Invasive Species Compendium

Detailed coverage of invasive species threatening livelihoods and the environment worldwide

Datasheet

Suid herpesvirus 1

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Datasheet

Suid herpesvirus 1

Summary

  • Last modified
  • 14 July 2018
  • Datasheet Type(s)
  • Invasive Species
  • Preferred Scientific Name
  • Suid herpesvirus 1
  • Taxonomic Tree
  • Domain: Virus
  •   Unknown: "ssDNA viruses"
  •     Unknown: "DNA viruses"
  •       Order: Herpesvirales
  •         Family: Herpesviridae
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    Compendia
    CAB International
    Wallingford
    Oxfordshire
    OX10 8DE
    UK
    compend@cabi.org
  • Distribution map More information

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Identity

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Preferred Scientific Name

  • Suid herpesvirus 1

Other Scientific Names

  • Aujeszky virus

International Common Names

  • English: pseudorabies virus

English acronym

  • PR virus

Taxonomic Tree

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  • Domain: Virus
  •     Unknown: "ssDNA viruses"
  •         Unknown: "DNA viruses"
  •             Order: Herpesvirales
  •                 Family: Herpesviridae
  •                     Genus: Varicellovirus
  •                         Species: Suid herpesvirus 1

Distribution Table

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The distribution in this summary table is based on all the information available. When several references are cited, they may give conflicting information on the status. Further details may be available for individual references in the Distribution Table Details section which can be selected by going to Generate Report.

Continent/Country/RegionDistributionLast ReportedOriginFirst ReportedInvasiveReferenceNotes

Asia

AzerbaijanLast reported1982OIE Handistatus, 2005
BahrainDisease never reportedOIE Handistatus, 2005
BhutanDisease never reportedOIE Handistatus, 2005
Brunei DarussalamDisease not reportedOIE Handistatus, 2005
ChinaPresentCAB ABSTRACTS Data Mining 2001
-Hong KongOIE Handistatus, 2005
Georgia (Republic of)Last reported1990OIE Handistatus, 2005
IndiaDisease never reportedOIE Handistatus, 2005
IndonesiaDisease not reportedOIE Handistatus, 2005
IranDisease not reportedOIE Handistatus, 2005
IraqNo information availableOIE Handistatus, 2005
IsraelNo information availableOIE Handistatus, 2005
JapanLast reported2003OIE Handistatus, 2005
JordanDisease never reportedOIE Handistatus, 2005
KazakhstanDisease not reportedOIE Handistatus, 2005
Korea, DPRDisease not reportedOIE Handistatus, 2005
Korea, Republic ofReported present or known to be presentOIE Handistatus, 2005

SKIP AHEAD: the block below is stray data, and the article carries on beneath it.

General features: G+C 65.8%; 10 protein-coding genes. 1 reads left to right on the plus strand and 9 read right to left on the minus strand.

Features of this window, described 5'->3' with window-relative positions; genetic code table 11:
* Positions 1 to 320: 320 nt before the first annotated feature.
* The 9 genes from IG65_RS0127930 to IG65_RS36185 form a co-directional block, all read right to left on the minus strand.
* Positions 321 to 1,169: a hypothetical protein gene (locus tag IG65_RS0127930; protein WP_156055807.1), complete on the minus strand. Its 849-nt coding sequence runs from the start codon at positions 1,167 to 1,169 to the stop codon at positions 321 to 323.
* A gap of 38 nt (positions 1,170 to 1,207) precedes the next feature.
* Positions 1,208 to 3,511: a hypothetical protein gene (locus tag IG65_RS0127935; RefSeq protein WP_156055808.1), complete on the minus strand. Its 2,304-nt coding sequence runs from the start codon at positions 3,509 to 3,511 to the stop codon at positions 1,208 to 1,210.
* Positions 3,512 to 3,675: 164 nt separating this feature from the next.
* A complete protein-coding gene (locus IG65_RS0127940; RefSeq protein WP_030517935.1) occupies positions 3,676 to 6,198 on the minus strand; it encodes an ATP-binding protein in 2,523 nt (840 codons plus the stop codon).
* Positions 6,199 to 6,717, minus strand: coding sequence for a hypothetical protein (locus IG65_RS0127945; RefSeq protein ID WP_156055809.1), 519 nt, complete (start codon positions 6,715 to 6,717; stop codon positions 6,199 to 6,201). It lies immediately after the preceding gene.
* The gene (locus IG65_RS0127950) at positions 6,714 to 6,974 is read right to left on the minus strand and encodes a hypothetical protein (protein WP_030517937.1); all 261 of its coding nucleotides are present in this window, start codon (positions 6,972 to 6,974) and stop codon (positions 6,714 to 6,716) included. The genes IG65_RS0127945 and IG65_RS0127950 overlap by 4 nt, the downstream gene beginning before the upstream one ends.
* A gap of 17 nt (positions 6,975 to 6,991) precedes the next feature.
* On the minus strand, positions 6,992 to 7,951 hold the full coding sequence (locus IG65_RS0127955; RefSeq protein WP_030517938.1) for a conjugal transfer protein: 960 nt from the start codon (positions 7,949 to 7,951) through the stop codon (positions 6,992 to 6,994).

KuwaitDisease not reportedOIE Handistatus, 2005
LebanonNo information availableOIE Handistatus, 2005
MalaysiaPresentCAB ABSTRACTS Data Mining 2001
-Peninsular MalaysiaLast reported1999OIE Handistatus, 2005
-SabahDisease never reportedOIE Handistatus, 2005
-SarawakSerological evidence and/or isolation of the agentOIE Handistatus, 2005
MongoliaDisease never reportedOIE Handistatus, 2005
MyanmarDisease never reportedOIE Handistatus, 2005
NepalLast reported1990OIE Handistatus, 2005
OmanNo information availableOIE Handistatus, 2005
PhilippinesOIE Handistatus, 2005
QatarDisease not reportedOIE Handistatus, 2005
Saudi ArabiaDisease not reportedOIE Handistatus, 2005
SingaporeLast reported1989OIE Handistatus, 2005
Sri LankaDisease never reportedOIE Handistatus, 2005
SyriaDisease not reportedOIE Handistatus, 2005
TaiwanReported present or known to be presentOIE Handistatus, 2005
TajikistanNo information availableOIE Handistatus, 2005
ThailandReported present or known to be presentOIE Handistatus, 2005
TurkeyNo information availableOIE Handistatus, 2005
TurkmenistanDisease not reportedOIE Handistatus, 2005
United Arab EmiratesDisease never reportedOIE Handistatus, 2005
UzbekistanLast reported1998OIE Handistatus, 2005
VietnamDisease not reportedOIE Handistatus, 2005
YemenNo information availableOIE Handistatus, 2005

Africa

AlgeriaDisease never reportedOIE Handistatus, 2005
AngolaNo information availableOIE Handistatus, 2005
BeninNo information availableOIE Handistatus, 2005
BotswanaDisease not reportedOIE Handistatus, 2005
Burkina FasoNo information availableOIE Handistatus, 2005
BurundiNo information availableOIE Handistatus, 2005
CameroonDisease never reportedOIE Handistatus, 2005
Cape VerdeDisease never reportedOIE Handistatus, 2005